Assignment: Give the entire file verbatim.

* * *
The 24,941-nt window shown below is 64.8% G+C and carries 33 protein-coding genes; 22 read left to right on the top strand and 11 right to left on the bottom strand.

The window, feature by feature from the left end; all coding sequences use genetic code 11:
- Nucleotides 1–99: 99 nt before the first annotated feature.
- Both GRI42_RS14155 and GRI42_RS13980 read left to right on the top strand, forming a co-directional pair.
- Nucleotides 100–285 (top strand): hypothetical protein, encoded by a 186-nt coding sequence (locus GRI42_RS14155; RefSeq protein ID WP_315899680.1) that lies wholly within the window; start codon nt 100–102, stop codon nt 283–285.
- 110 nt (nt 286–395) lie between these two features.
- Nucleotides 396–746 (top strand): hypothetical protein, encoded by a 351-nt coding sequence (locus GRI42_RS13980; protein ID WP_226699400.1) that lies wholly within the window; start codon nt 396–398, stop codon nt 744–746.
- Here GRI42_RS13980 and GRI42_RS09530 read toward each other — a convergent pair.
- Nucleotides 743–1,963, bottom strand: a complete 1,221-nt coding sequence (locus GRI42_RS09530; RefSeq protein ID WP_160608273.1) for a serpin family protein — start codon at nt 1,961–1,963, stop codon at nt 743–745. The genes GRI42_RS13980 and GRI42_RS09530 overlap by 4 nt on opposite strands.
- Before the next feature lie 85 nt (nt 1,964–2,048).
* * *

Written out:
The 24,941-nt window shown below is 64.8% G+C and carries 33 protein-coding genes; 22 read left to right on the top strand and 11 right to left on the bottom strand.

The window, feature by feature from the left end; all coding sequences use genetic code 11:
- Nucleotides 1–99: 99 nt before the first annotated feature.
- Both GRI42_RS14155 and GRI42_RS13980 read left to right on the top strand, forming a co-directional pair.
- Nucleotides 100–285 (top strand): hypothetical protein, encoded by a 186-nt coding sequence (locus GRI42_RS14155; RefSeq protein ID WP_315899680.1) that lies wholly within the window; start codon nt 100–102, stop codon nt 283–285.
- 110 nt (nt 286–395) lie between these two features.
- Nucleotides 396–746 (top strand): hypothetical protein, encoded by a 351-nt coding sequence (locus GRI42_RS13980; protein ID WP_226699400.1) that lies wholly within the window; start codon nt 396–398, stop codon nt 744–746.
- Here GRI42_RS13980 and GRI42_RS09530 read toward each other — a convergent pair.
- Nucleotides 743–1,963, bottom strand: a complete 1,221-nt coding sequence (locus GRI42_RS09530; RefSeq protein ID WP_160608273.1) for a serpin family protein — start codon at nt 1,961–1,963, stop codon at nt 743–745. The genes GRI42_RS13980 and GRI42_RS09530 overlap by 4 nt on opposite strands.
- Before the next feature lie 85 nt (nt 1,964–2,048).